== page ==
Food Fair Inc. is closing its six remaining Pantry Pride supermarkets in suburban Washington. Last week the Pantry Pride in Suitland was closed and the building sold. About 340 employes will be displaced by the planned closings.

The chain also is considering the sale of its remaining 48 Maryland stores, mainly in the Baltimore area, as part of a bankruptcy settlement. The company employs about 4,300 people in the region and said it lost nearly $6 million in the past year in its Maryland operation. It operates 200 Pantry Pride supermarkets across the nation.

Stores scheduled for closing in the Washington area are in Bowie, Capitol Heights, Landover, Laurel, New Carrollton and Silver Spring. Pantry Pride also operates stores in the Richmond-Norfolk-Virginia Beach area and in Florida.

A decision on the remaining 48 Pantry Prides operated through regional offices in Baltimore is expected within the next few months.

"We're considering several options, and selling is one of them," said company spokesman Bernard Lipskin from the Food Fair corporate office in Ft. Lauderdale. "The Baltimore market is hotly competitive, with a great deal of discounting," he added.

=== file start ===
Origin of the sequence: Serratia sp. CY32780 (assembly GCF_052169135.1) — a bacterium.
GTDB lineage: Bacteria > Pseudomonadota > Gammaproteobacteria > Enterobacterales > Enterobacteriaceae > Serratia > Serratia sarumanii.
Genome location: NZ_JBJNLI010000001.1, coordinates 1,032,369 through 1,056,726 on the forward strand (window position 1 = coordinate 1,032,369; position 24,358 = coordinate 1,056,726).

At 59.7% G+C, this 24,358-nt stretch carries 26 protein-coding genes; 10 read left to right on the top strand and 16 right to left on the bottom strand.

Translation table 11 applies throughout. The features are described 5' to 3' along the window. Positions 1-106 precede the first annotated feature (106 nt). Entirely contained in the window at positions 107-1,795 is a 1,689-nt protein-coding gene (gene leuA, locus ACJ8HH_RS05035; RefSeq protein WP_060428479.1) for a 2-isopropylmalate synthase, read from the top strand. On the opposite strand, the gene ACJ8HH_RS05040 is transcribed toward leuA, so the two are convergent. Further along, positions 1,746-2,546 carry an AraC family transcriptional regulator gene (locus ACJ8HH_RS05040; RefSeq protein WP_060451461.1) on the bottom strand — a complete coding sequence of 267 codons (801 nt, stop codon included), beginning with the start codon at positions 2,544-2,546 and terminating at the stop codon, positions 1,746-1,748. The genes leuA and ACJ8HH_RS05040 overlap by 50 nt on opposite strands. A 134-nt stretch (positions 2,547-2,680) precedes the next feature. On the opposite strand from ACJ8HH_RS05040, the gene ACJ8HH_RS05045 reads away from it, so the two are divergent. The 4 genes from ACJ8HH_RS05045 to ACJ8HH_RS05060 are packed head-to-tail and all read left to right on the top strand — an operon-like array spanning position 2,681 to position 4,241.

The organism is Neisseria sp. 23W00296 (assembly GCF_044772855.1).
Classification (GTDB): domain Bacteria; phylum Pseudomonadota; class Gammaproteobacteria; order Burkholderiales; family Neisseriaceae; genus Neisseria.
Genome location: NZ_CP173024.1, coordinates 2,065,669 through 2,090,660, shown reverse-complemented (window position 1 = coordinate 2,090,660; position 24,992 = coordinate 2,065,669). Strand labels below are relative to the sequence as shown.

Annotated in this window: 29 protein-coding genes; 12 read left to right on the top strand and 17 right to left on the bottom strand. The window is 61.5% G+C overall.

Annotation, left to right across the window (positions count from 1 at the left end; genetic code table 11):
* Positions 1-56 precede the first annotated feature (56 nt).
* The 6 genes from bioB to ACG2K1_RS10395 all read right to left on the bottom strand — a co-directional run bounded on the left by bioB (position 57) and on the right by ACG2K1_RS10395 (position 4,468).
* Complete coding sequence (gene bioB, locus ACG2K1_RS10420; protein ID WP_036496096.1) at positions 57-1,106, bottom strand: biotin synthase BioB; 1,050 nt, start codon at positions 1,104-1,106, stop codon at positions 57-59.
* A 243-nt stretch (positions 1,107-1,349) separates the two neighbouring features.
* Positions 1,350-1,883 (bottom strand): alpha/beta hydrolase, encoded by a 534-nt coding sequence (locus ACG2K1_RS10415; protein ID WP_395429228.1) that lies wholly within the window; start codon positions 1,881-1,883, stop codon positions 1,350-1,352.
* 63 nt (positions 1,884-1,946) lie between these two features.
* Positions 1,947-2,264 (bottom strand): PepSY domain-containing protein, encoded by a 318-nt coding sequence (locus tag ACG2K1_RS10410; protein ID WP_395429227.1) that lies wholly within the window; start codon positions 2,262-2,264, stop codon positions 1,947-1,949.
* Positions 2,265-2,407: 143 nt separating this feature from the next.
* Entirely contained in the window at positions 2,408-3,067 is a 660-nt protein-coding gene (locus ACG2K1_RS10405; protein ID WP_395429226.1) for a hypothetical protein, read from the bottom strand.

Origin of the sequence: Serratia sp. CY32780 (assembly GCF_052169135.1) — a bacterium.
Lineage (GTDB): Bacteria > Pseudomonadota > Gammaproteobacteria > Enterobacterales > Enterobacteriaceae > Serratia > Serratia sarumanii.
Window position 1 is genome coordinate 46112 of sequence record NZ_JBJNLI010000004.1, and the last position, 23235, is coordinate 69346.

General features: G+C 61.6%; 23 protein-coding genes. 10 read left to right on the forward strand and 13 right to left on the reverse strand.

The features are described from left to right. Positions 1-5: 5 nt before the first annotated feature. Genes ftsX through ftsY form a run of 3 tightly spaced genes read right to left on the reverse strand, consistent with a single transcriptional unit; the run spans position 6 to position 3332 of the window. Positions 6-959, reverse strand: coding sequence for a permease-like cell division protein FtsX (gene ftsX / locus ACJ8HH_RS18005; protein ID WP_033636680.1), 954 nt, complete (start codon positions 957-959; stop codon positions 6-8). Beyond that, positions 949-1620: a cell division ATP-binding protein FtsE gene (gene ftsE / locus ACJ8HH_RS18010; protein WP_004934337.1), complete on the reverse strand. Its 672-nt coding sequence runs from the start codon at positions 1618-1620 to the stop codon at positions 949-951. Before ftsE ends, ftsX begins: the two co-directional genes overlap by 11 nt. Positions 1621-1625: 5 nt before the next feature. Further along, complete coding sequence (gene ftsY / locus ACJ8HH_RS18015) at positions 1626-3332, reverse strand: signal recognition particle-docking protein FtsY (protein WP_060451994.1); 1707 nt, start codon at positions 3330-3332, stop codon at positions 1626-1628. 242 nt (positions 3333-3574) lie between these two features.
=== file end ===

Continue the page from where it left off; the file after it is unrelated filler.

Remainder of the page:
Industry sources said Pantry Pride holds a 12.21 percent market share in Baltimore, exceeded only by Giant Food's 17.97 percent. Current figures for Washington were unavailable, but Pantry Pride has much less impact on the market here.

Food Fair filed Chapter XI bankruptcy motions nearly 33 months ago, and recently filed a plan, approved by a bankruptcy judge, to resume normal operations. Under the plan, creditors and institutional lenders would be paid 29.1 percent of their bills within the next two weeks and an additional 0.9 percent is expected by Jan. 15. The payments eventually could reach 80 percent under the pan, Lipskin said.

Grant C. Gentry, Food Fair's chairman and chief executive officer, said the company will emerge "more disciplined . . . with a strong cash position." Gentry added that "even the possible sale or closing of the Baltimore operations in part or in whole would not prevent the company from continuing as a viable entity, fully able to carry out the terms of the plan of arrangement and remain profitable."